Looking skyward into a canopy of redwood trees is a dangerous proposition for anyone. Intoxication plus distraction equals catastrophe. It’s particularly dangerous for runners being chased by a flock of hornets. “Watch those roots”, I said, “or the flying menace will have us . . . to say nothing of the rocks.” The wild beauty of nature always comes paired with brutal, surprising dangers. For weeks, the forest had been warning us that time was short, that there was an invisible door closing and we better take every opportunity to walk through it before she started the long road to rebirth. Without races on the horizon, a solitary adventure was all that was left for us. We were abandoned to wallow in our solitude and find radiance in stoic contemplation.
Nature was all around us and crying for visitors; for anyone to say a final sayonara before the breach, family preferred. We dutifully obliged. The sage trees lifted our hearts with each passing foot fall and each metronomic heart beat. Our eyes drifted from the shag carpet of pines to the hollow of trees from fires past. The fire would be here again soon. Not today, though. Today, we explored tens of miles and hours of smiles. Today, we pushed up the hills and took gravity for thrills. Today, we got lost in the trees before being brought down to our knees. Today, a thousand years of earth, wood & daylight welcomed us home with a lovely embrace and an unknowing goodbye.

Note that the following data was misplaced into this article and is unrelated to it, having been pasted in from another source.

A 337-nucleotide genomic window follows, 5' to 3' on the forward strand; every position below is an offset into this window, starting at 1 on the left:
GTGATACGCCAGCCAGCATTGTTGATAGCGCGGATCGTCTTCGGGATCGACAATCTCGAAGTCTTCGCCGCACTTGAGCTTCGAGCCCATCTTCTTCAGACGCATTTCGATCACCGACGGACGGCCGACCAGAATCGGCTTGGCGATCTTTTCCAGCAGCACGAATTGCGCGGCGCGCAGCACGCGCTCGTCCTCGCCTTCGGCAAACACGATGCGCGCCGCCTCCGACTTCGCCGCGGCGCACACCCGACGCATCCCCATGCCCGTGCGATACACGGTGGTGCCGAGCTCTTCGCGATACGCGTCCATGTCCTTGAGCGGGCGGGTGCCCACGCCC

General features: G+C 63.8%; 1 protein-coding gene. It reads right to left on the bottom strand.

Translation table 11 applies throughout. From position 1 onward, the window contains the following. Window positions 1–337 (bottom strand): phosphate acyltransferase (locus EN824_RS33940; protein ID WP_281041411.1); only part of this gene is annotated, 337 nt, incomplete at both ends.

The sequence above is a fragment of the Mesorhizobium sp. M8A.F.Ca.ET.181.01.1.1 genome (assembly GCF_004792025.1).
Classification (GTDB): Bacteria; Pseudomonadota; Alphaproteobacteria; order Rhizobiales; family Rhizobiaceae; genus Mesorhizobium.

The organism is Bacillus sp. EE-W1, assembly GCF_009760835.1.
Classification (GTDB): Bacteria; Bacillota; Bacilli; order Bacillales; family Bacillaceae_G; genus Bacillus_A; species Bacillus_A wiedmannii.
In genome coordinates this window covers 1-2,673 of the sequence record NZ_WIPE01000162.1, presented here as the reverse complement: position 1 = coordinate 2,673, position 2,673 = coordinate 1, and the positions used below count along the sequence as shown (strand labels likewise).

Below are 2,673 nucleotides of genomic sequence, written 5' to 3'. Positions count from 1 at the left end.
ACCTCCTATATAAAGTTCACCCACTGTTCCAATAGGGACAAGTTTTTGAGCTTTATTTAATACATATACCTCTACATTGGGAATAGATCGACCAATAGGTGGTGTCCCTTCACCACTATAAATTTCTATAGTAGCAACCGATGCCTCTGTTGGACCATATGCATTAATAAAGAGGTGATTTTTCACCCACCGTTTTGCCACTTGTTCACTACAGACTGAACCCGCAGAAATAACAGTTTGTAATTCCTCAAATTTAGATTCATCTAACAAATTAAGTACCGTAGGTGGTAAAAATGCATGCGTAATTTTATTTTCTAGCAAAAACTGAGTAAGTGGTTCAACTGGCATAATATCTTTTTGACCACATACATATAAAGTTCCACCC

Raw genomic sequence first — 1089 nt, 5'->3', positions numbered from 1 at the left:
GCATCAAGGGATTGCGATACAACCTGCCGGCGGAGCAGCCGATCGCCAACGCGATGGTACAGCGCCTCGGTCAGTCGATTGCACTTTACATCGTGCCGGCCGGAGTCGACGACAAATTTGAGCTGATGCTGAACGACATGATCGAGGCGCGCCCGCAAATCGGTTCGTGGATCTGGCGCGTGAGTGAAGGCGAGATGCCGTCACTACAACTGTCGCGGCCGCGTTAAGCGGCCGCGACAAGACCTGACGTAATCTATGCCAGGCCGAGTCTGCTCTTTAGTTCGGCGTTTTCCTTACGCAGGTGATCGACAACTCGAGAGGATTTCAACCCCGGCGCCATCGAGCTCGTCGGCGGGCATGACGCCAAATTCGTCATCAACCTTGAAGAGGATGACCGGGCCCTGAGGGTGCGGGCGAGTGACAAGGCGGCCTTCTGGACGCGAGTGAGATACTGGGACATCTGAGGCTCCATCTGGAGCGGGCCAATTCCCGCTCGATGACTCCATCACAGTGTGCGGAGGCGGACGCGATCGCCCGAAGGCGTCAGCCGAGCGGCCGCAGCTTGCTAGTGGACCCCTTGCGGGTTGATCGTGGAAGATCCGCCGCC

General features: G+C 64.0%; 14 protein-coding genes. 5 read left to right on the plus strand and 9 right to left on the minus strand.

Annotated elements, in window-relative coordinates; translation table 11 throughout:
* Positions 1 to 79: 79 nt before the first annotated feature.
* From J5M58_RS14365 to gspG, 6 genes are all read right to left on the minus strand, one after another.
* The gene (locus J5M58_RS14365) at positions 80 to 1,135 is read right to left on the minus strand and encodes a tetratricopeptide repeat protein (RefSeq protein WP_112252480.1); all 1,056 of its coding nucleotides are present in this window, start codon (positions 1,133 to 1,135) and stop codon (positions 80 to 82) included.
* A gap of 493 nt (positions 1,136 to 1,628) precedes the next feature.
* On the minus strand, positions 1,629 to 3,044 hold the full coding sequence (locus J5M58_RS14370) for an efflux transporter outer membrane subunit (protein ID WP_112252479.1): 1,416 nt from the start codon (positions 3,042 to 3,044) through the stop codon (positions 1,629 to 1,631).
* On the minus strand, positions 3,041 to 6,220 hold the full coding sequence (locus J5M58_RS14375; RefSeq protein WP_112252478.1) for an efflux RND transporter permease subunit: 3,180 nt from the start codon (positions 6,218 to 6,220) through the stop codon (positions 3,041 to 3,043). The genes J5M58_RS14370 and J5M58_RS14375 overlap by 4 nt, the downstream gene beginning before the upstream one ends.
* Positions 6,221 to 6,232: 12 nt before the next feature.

Four days later, Big Basin National Park would burn to the ground. The lightning storm came in fast with Thor riding clouds well above the speed limit. They said over 10,000 strikes came and went in a flash and with it hopes for anything but a once in a hundred years burn. Homes, lost. Air, unpalatable. Danger, real. How fleeting was our joy and how present was the pain. Nature was supposed to be our salvation from infection. For all that the virus has taken away, surly the deep green thicket would still be a place that would provide the mental clarity and balance the world needs to survive this madness. Nature appears to be taking away one thing after another and at this point it’s best to not be so attached. But we can’t help ourselves. To run over undulating hills over new soil is to fall in love again and again and again. To almost lose your way , purposefully so, is to find a way back and shock confidence into your psyche for the next batch of wrong turns and unexpected diversions.
These ancient trees have stood for a thousand years and they will stand for a thousand more. Certainly they will be here to sigh a belly of relief; some day. The only question is: will we?
The story above comes after our summer racing adventure in Big Basin, California. The entire preparation, details with some live recording have been captured at The Eat For Endurance Podcast.